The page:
Aereo loses Supreme Court decision, 6-3

In a 6-3 ruling Wednesday, the Supreme Court stated that Aereo's antenna-to-DVR-to-consumer service violates broadcasters' copyrights, a loss that could spell the end of the road for the SVOD provider.

The Court determined that Aereo's technology was similar to that used by cable companies to retransmit broadcaster signals, citing the 1976 Copyright Act amendment in issuing its opinion.

"This history makes clear that Aereo is not simply an equipment provider. Rather, Aereo, and not just its subscribers, "perform[s]" (or "transmit[s]"). Aereo's activities are substantially similar to those of the CATV companies that Congress amended the Act to reach," the Court wrote in its opinion on "American Broadcasting Cos., Inc., et al, vs. Aereo Inc., FKA Bamboom Labs Inc."

Justice Antonin Scalia dissented, writing that the majority's opinion was "built on the shakiest of foundations" and that the Court cannot promise that the ruling will not affect cloud storage providers and cable TV systems.

Chet Kanojia, CEO and founder of Aereo, was understandably disappointed, calling the decision a "massive setback for the American consumer." He felt that the Supreme Court states that the technology used to receive and send a signal doesn't matter.

"It is troubling that the Court states in its decision that, 'to the extent commercial actors or other interested entities may be concerned with the relationship between the development and use of such technologies and the Copyright Act, they are of course free to seek action from Congress.' (Majority, page 17) That begs the question: Are we moving towards a permission-based system for technology innovation?" he said.

Analysts' take on the decision was as expected, as most had felt that the broadcasters had an edge over Aereo.

"I think it's a much bigger positive for the smaller broadcasters… as well as (larger broadcasters) and their ability to drive retrans (fees)," said David Bank of RBC Capital Markets, in a CNBC interview immediately after the decision was issued. "For Aereo itself, the reality is (regarding) VC, not a massive amount has gone into Aereo. It has to be very painful for Diller and Chet Kanojia. … It's just that the (decision) didn't turn out like they hoped it would."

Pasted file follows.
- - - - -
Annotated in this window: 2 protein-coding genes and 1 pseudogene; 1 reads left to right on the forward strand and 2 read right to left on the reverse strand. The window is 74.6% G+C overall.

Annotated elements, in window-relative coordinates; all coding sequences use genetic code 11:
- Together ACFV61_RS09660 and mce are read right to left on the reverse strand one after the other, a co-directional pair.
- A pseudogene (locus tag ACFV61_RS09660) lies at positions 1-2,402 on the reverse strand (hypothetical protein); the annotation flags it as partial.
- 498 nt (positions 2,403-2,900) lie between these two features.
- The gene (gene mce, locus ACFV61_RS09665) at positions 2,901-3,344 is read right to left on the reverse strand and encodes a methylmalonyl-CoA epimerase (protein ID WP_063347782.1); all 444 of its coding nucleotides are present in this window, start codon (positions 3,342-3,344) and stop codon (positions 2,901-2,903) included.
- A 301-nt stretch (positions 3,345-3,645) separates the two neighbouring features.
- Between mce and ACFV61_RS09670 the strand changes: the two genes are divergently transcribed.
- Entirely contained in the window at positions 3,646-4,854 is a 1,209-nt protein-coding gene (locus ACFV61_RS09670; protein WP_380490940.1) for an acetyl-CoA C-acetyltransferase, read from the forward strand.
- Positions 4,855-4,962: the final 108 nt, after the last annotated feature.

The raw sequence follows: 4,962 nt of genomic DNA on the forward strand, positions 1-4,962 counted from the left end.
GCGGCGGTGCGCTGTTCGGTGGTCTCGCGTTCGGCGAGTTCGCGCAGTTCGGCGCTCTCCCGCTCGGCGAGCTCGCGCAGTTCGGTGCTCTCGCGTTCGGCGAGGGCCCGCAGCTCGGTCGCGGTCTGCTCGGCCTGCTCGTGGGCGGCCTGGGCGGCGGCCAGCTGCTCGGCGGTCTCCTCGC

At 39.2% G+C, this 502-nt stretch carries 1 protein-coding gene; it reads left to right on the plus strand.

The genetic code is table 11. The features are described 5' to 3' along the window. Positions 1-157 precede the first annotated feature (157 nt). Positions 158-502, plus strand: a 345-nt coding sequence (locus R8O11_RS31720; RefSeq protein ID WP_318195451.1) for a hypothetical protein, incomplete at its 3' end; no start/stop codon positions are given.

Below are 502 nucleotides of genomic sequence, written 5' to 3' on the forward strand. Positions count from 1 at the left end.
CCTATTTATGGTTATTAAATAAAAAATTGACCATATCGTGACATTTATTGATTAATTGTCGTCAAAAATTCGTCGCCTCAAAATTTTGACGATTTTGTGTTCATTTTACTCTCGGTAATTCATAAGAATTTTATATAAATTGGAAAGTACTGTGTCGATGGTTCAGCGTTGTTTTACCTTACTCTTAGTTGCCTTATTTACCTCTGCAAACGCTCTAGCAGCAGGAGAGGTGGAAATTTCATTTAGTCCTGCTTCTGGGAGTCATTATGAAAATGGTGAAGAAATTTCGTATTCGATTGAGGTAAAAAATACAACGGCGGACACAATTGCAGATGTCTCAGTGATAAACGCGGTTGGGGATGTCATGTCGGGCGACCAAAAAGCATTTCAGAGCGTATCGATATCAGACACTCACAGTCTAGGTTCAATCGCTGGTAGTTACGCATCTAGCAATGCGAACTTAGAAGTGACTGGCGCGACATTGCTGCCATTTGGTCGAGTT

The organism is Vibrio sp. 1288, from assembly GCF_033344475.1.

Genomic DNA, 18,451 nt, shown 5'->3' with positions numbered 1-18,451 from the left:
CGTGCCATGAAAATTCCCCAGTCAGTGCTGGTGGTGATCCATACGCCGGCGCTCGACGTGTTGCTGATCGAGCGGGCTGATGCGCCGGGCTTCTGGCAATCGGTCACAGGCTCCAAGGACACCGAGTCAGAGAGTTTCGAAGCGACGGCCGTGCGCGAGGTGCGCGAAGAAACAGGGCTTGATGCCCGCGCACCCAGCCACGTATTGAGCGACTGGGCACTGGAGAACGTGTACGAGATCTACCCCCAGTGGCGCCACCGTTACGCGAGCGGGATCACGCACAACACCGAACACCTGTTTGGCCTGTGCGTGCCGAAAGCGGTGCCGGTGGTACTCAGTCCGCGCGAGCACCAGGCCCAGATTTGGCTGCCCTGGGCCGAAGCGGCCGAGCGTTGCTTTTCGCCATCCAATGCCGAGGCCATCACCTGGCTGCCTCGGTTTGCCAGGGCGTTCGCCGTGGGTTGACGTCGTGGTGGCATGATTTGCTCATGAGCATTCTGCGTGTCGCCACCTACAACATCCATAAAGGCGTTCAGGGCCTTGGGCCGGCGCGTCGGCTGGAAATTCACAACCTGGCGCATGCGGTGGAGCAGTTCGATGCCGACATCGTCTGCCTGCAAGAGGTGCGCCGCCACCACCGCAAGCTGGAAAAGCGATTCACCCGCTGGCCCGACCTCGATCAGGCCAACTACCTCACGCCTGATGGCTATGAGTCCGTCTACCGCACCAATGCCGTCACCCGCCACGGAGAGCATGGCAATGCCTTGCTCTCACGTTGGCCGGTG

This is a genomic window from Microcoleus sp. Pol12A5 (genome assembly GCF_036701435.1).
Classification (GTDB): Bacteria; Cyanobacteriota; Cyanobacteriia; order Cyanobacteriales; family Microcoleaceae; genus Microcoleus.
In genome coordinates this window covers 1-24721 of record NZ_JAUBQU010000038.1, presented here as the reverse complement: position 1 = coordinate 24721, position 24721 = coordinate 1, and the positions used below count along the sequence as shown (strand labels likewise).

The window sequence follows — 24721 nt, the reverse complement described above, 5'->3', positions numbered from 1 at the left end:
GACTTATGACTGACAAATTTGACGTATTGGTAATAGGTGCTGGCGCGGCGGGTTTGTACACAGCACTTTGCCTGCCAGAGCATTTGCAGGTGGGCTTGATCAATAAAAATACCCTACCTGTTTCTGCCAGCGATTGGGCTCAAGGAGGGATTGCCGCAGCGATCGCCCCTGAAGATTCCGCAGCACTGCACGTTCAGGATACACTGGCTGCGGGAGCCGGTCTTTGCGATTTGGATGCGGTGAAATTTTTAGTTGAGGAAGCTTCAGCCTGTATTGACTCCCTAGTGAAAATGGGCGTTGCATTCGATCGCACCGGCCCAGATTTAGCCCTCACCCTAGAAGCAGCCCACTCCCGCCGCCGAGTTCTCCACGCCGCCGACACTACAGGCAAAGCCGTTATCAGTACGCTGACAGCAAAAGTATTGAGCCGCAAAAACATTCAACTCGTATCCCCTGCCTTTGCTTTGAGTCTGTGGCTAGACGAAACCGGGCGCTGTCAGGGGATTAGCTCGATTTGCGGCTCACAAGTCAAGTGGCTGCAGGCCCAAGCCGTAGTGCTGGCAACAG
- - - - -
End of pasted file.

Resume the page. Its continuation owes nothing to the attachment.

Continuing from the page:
Barry Diller is a lead backer for Aereo.

"I think the court got it right," David Wittenstein, a partner in Cooley LLP's Technology Transactions group, told FierceOnlineVideo. "Aereo was trying to set up a commercial video distribution business without any of the obligations of other (similar) video distribution businesses. The court said it was a public performance and therefore an infringement."

What this means for Aereo is that it likely must shut down its business, Wittenstein said.

"Unless it radically changes its business model, I don't think it has any way to recast itself as a viable business."

But not everyone is counting them out.

"The interesting thing is I believe Aereo is somehow going to say, we've got this service, we're going to offer this service, but you're going to have to house your antenna … separate from (Aereo)," said David Fannon, EVP of Popcornflix, in an interview with FierceOnlineVideo last week. He suggested that Aereo could offer the antenna or DVR as separate items or services and in a way that is in line with the 2008 Cablevision decision, "…and then things will be OK."

"The people running Aereo are not dumb. This to me seems like a simple solution to this problem. But they didn't. They must have a reason why they didn't (choose this solution)," he added.

Wittenstein was skeptical that Aereo can or will pivot its business model to other options, like getting direct permission from broadcast or non-broadcast entities to stream their content.

"I don't think it's a practical option for Aereo. What Aereo wants to carry is broadcast programming. … I don't think there's a clear licensing path today to do that," he said.

"Aereo was a gambit to be disruptive. There was a potential upside if they won, that they didn't manage to realize," Wittenstein added.

Cablevision (NYSE: CVC), which inadvertently had a dog in this fight with Aereo referring to its landmark 2008 case, expressed a measure of relief that the Court concentrated on the issue of copyright.

"We are gratified that the Court's decision adopted a sensible middle ground, holding that unlicensed retransmission services like Aereo violate the copyright law, while protecting consumer-friendly, cloud-based technologies, such as RS-DVR," the cable provider said in a statement to media. "The real winner today is the consumer who will continue to benefit from future innovation."

We'll continue updating this story with any additional information.

For more:
- see the Supreme Court opinion (.pdf)
- Reuters has this story
- see Aereo's statement

Related articles:
Win or lose, Aereo's impact could change OTT market
Aereo ranks high on CNBC Disruptor list, blasts broadcasters for 'anti-consumer sentiment'
Odds of Aereo prevailing about 30 percent, analyst says

This article has been updated with additional reaction.

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